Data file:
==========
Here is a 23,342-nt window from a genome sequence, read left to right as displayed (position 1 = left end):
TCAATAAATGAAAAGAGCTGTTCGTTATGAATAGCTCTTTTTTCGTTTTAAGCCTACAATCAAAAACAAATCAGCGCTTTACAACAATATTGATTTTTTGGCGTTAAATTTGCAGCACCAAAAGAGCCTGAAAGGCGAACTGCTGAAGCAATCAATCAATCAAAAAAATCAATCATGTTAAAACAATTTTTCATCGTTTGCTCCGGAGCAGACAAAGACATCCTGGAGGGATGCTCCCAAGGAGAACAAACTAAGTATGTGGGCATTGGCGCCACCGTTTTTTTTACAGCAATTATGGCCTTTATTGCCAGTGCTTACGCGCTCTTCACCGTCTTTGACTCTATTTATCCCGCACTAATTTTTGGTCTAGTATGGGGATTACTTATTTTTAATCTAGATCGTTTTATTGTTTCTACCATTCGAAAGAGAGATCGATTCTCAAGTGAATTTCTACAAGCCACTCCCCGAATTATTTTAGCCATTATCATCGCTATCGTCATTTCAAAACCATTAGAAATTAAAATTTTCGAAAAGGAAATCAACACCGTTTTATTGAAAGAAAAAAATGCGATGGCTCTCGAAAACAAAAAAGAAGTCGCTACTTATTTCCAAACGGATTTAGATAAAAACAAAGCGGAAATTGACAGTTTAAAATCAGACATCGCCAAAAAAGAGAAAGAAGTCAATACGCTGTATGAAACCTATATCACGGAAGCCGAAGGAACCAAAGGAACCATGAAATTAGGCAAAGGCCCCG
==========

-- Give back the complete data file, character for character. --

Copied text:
Here is a 23,342-nt window from a genome sequence, read left to right as displayed (position 1 = left end):
TCAATAAATGAAAAGAGCTGTTCGTTATGAATAGCTCTTTTTTCGTTTTAAGCCTACAATCAAAAACAAATCAGCGCTTTACAACAATATTGATTTTTTGGCGTTAAATTTGCAGCACCAAAAGAGCCTGAAAGGCGAACTGCTGAAGCAATCAATCAATCAAAAAAATCAATCATGTTAAAACAATTTTTCATCGTTTGCTCCGGAGCAGACAAAGACATCCTGGAGGGATGCTCCCAAGGAGAACAAACTAAGTATGTGGGCATTGGCGCCACCGTTTTTTTTACAGCAATTATGGCCTTTATTGCCAGTGCTTACGCGCTCTTCACCGTCTTTGACTCTATTTATCCCGCACTAATTTTTGGTCTAGTATGGGGATTACTTATTTTTAATCTAGATCGTTTTATTGTTTCTACCATTCGAAAGAGAGATCGATTCTCAAGTGAATTTCTACAAGCCACTCCCCGAATTATTTTAGCCATTATCATCGCTATCGTCATTTCAAAACCATTAGAAATTAAAATTTTCGAAAAGGAAATCAACACCGTTTTATTGAAAGAAAAAAATGCGATGGCTCTCGAAAACAAAAAAGAAGTCGCTACTTATTTCCAAACGGATTTAGATAAAAACAAAGCGGAAATTGACAGTTTAAAATCAGACATCGCCAAAAAAGAGAAAGAAGTCAATACGCTGTATGAAACCTATATCACGGAAGCCGAAGGAACCAAAGGAACCATGAAATTAGGCAAAGGCCCCG